We have already conveyed these concerns to the university management, and invited them to take part in a public meeting before the end of the last term, which they failed to organise, or enquire about.
As members of the University Management team are attending the Universities UK conference on Thursday 24th February, we press those representing RHUL to deliver a clear message to other vice-chancellors and management. This is a vital opportunity to make the case against an increase in tuition fees and spending cuts.
As Principal Paul Layzell himself said “we can only speak with our actions”. Therefore we have decided to hold a sit-in. We wish to emphasise the importance of these demands, and reclaim the university space. We shall encourage an open-door policy, will not hinder any students or workers from their day-to-day activities, and shall put on a variety of academic and cultural events as chosen by those participating in the sit-in as a practical demonstration of what the university could achieve without the limitations of spending cuts, raised tuition fees, and a ‘marketised’ structure of learning.
We enclose our demands.
1. The management should open the university accounts and books, and make them publicly available for anyone to see. In the letter ‘A statement by Royal Holloway, University of London on the proposed changes to Higher Education Funding’ dated 24th November 2010, the management stated that “Whilst the college makes a modest annual surplus, this is used to invest in infrastructure such as the current projects to extend teaching space in the School of Management and to replace the Drama Studio” – we want access to the accounts and to be informed on the decision making process that led to these investments, and a projection of any future use of any annual surplus.
2. There should be collective decision making over key decisions, involving all members of the university – lecturers, administrative and support staff, workers, and students.
3. These decisions should be taken in open meetings, which consult the collective university body and operate democratically.
4. The management should release a public statement on the future of Royal Holloway in which they declare the future of funding, and discuss all reports and potential actions.
5. In the aforementioned letter, the management stated it was investigating the “better use of facilities by conferences and events outside term time, fund raising from former students and other donors, offering some of our programmes overseas, distance learning options and a modest growth in international students” – we want to know the developments made in these investigations, and how they would impact on funding at Royal Holloway.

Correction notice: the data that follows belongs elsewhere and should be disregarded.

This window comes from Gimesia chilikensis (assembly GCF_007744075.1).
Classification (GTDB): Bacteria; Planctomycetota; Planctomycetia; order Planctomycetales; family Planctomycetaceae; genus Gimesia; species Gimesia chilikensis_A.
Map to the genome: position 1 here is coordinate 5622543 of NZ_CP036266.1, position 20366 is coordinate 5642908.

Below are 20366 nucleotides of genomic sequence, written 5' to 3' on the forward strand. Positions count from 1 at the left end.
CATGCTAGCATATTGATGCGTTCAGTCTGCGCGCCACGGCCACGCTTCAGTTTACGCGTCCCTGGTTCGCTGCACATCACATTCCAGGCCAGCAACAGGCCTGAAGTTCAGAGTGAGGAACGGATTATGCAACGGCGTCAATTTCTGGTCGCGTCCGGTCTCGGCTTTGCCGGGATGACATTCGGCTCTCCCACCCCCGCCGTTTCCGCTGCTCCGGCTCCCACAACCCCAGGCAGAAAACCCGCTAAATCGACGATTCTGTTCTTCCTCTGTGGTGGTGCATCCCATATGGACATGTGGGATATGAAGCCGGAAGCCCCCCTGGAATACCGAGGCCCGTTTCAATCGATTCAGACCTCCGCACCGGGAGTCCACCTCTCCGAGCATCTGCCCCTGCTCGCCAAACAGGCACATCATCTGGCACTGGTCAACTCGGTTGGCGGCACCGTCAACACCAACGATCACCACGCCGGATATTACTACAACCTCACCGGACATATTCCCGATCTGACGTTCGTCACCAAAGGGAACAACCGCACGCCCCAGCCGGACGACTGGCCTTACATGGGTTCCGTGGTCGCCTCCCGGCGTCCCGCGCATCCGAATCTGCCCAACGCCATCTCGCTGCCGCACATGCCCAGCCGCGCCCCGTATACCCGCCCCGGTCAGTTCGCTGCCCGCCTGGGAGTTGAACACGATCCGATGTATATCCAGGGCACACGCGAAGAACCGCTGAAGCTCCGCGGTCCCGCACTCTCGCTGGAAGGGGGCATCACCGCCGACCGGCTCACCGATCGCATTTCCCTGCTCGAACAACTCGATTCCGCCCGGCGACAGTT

6. We want to know what assessments the college have made regarding the impact of cuts and raised tuition fees on women, ethnic minorities, disabled students, international students and widening participation schemes, given that the management have already stated that “funding cuts threaten widening participation programmes and investment in the student experience”, in the abovementioned letter.
7. The management also claimed in this letter that “We believe in the public value of higher education” and that the “College and its trade body, Universities UK has and continues to lobby Government over the proposed changes to Higher Education funding. We welcome the College’s approach and wish to know the details of the college’s actions in lobbying the Government, and how they have linked with other universities, unions and pressure groups in campaigning against the cuts and the raise in tuition fees.
8. The management should be heavily lobbying and pressuring government not to hand down spending cuts: stressing that they will not make these cuts, redundancies and fee increases & prioritise spending on jobs and education.
9. Given that Principal Paul Layzell stated “we’ve been very clear here, you have a right to protest and no one’s going to stop you doing it”, and the conduct during the sit-in led Steven Bland, Head of Facilities Management, to convey to the Student’s Union that, paraphrasing, ‘he was happy with the way things had gone. He commented that the students were peaceful and polite and together with security have come to the decision that students can come and go as they please’, we push for no action to be taken against participators in the sit-in, whether lecturers, administrative and support staff, workers, or students. We also call on the management to speak out against those universities seeking to take legal action on other participants in sit-ins across the country, for example, at Birmingham University. We pledge to maintain the same level of courtesy, welfare preparation, and lack of disruption as during the last sit-in.
The Royal Holloway Anti-Cuts Alliance